This week the U.S. Senate is considering S. 2012, the Energy Policy Modernization Act (EPMA), a comprehensive energy bill that includes provisions ranging from energy efficiency to modernizing the nation’s electricity transmission grid and funding for energy research. There have also been 231 amendments filed so far, including several aimed at eliminating ethanol from the Renewable Fuel Standard (RFS) or eliminating the RFS entirely. Senate leaders hope to pass the bill this week with a strong bipartisan vote and are trying to fend off any controversial amendments. The RFS-related amendments are among the controversial amendments that are not expected to be brought up for a vote. The American Soybean Association (ASA) and its biodiesel industry partners are monitoring the bill and the amendment process.
The bill’s provisions to increase energy efficiency, modernize the nation’s electric grid, and increase federal funding for energy research are designed to lower energy costs, improve reliability, and make the U.S. economy more competitive internationally, and they enjoy bipartisan support. However, there are some partisan and geographical differences regarding the conflicting interests of fossil fuels and renewable energy sources as well as issues unrelated to energy policy that threaten to derail the bill.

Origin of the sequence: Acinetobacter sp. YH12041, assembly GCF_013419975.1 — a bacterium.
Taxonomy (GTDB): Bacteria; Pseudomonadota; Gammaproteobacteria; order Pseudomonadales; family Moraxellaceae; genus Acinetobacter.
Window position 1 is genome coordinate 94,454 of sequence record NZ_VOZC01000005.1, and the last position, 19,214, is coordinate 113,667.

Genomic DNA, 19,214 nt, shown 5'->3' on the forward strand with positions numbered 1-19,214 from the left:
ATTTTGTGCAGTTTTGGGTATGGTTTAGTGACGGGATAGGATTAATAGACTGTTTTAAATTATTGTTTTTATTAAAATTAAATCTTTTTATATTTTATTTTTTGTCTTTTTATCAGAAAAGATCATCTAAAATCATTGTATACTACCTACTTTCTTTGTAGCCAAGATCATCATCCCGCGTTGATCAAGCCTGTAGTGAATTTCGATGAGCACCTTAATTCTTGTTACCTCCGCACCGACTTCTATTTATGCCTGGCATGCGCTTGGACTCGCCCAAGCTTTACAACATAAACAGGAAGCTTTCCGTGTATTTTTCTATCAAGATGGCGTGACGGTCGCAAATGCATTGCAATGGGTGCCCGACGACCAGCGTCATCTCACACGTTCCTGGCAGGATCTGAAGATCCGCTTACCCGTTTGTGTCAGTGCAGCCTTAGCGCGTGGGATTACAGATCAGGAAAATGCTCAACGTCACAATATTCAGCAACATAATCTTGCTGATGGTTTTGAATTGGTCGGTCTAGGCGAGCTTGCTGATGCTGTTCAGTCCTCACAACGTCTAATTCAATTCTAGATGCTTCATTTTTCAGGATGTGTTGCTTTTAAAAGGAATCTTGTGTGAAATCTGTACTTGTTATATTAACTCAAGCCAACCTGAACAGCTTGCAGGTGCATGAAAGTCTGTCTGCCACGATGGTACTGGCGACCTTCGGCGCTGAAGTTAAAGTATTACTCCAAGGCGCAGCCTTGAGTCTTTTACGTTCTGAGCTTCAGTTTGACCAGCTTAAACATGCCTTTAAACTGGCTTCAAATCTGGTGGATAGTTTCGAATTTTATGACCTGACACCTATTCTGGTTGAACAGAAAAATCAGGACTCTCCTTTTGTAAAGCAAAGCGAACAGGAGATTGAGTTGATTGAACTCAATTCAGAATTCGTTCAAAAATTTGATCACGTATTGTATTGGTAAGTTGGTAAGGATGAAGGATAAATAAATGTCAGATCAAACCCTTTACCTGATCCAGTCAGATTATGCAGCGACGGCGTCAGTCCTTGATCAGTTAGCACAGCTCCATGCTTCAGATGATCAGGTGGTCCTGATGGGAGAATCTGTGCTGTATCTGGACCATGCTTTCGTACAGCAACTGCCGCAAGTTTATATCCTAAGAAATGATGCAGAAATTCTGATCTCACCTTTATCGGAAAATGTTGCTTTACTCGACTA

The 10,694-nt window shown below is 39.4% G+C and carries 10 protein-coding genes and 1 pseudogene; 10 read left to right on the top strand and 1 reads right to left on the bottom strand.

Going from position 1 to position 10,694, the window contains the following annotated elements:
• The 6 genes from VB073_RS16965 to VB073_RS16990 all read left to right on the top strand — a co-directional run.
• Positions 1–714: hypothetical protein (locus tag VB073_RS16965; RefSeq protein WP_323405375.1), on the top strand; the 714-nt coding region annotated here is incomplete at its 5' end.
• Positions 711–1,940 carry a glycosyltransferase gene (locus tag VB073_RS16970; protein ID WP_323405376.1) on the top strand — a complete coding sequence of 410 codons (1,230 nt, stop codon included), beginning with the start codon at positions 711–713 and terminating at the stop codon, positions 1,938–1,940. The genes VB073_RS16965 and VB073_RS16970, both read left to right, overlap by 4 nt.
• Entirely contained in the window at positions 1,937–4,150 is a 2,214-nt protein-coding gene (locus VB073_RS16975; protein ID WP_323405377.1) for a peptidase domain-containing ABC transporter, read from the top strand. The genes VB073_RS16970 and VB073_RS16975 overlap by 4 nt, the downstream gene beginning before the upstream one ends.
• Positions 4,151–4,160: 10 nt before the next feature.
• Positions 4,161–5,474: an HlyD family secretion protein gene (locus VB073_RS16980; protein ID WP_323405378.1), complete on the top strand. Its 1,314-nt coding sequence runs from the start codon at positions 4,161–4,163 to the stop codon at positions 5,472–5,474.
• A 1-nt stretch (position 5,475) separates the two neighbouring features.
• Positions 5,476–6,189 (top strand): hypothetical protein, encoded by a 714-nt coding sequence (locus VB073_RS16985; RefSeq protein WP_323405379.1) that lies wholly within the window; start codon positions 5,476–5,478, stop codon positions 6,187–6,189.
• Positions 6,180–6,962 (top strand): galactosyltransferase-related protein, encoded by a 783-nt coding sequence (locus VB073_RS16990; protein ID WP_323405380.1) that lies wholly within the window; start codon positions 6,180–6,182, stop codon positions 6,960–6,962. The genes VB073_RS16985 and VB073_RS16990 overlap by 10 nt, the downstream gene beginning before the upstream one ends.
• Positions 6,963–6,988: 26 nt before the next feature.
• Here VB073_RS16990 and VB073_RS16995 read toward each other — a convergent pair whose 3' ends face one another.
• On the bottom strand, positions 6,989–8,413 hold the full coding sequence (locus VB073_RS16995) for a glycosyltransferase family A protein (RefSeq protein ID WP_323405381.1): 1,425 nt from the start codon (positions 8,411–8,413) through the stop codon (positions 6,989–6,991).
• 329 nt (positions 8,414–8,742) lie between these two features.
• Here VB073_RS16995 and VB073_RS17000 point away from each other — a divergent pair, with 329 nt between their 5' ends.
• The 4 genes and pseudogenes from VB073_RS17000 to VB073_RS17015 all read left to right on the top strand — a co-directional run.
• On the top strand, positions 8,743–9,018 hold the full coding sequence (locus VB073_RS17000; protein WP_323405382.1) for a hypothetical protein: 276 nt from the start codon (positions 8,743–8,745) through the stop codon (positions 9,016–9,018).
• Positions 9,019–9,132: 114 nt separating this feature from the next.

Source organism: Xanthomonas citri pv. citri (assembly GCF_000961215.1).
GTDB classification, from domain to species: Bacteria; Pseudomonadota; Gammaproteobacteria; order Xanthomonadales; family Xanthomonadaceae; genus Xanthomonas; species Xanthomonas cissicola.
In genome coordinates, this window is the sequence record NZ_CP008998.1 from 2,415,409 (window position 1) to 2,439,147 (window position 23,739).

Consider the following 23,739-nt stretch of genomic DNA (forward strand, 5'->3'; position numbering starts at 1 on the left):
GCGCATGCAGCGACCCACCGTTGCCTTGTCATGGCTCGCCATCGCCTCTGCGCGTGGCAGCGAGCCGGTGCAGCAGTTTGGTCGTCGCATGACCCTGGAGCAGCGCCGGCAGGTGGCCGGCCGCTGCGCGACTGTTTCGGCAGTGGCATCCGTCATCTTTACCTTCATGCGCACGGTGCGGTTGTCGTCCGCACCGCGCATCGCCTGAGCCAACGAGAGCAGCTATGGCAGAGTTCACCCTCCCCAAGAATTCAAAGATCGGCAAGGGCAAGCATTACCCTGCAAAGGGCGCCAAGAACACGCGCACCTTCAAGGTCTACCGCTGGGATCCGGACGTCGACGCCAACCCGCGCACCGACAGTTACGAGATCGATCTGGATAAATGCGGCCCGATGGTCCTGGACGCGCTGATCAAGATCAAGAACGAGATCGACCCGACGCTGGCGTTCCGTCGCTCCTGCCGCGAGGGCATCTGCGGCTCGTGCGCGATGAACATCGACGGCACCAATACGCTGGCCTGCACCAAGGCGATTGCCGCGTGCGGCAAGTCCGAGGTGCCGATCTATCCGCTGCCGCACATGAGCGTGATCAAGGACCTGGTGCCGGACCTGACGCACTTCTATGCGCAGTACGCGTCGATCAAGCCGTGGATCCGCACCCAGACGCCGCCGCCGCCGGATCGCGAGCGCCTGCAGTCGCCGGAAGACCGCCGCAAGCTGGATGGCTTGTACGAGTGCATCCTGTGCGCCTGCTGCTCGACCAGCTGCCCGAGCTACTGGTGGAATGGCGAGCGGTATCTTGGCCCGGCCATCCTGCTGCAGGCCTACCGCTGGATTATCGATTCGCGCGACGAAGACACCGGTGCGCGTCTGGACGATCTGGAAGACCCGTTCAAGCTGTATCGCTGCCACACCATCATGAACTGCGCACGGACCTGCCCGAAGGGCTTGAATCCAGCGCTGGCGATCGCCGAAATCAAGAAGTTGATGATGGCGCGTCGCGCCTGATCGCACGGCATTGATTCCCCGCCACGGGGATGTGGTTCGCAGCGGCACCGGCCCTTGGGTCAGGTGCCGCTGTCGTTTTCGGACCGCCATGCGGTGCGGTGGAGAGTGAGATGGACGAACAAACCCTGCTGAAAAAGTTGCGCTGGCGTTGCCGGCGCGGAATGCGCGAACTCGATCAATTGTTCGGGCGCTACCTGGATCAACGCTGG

The underlying bill includes revisions to the Biomass Research & Development Initiative (BRDI), a program that is authorized under Section 9008 of the Farm Bill Energy Title. The EMPA would amend the BRDI program to provide research assistance and grants for the development of woody biomass heat and biopower projects, as well as a provision specifically including oilseed crops as eligible for the new grant program. The BRDI is jointly administered by the U.S. Department of Agriculture and the U.S. Department of Energy.
Among the many amendments that have been filed is one from Sen. Mike Rounds (R-SD) that would establish a federal education program to ensure landowners are given all of the federal conservation options available to them when choosing to put their land into a conservation easement. There is no indication as of yet whether the Rounds amendment will be considered.